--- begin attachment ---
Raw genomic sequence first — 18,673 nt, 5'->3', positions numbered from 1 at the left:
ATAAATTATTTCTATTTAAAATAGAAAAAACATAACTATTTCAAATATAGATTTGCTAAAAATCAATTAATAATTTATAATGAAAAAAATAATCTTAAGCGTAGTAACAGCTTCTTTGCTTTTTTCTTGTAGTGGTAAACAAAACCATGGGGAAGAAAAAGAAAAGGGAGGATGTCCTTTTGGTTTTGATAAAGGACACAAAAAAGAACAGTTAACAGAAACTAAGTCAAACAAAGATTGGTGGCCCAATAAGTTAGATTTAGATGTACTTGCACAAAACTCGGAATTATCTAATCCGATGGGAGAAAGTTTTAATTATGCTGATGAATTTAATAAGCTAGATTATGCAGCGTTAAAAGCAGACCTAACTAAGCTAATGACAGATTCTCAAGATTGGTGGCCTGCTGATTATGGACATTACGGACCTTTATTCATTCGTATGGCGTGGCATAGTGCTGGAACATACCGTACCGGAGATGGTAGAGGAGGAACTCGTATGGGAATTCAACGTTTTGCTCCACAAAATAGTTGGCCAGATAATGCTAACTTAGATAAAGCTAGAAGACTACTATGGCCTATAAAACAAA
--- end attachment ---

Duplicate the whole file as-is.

Raw genomic sequence first — 18,673 nt, 5'->3', positions numbered from 1 at the left:
ATAAATTATTTCTATTTAAAATAGAAAAAACATAACTATTTCAAATATAGATTTGCTAAAAATCAATTAATAATTTATAATGAAAAAAATAATCTTAAGCGTAGTAACAGCTTCTTTGCTTTTTTCTTGTAGTGGTAAACAAAACCATGGGGAAGAAAAAGAAAAGGGAGGATGTCCTTTTGGTTTTGATAAAGGACACAAAAAAGAACAGTTAACAGAAACTAAGTCAAACAAAGATTGGTGGCCCAATAAGTTAGATTTAGATGTACTTGCACAAAACTCGGAATTATCTAATCCGATGGGAGAAAGTTTTAATTATGCTGATGAATTTAATAAGCTAGATTATGCAGCGTTAAAAGCAGACCTAACTAAGCTAATGACAGATTCTCAAGATTGGTGGCCTGCTGATTATGGACATTACGGACCTTTATTCATTCGTATGGCGTGGCATAGTGCTGGAACATACCGTACCGGAGATGGTAGAGGAGGAACTCGTATGGGAATTCAACGTTTTGCTCCACAAAATAGTTGGCCAGATAATGCTAACTTAGATAAAGCTAGAAGACTACTATGGCCTATAAAACAAA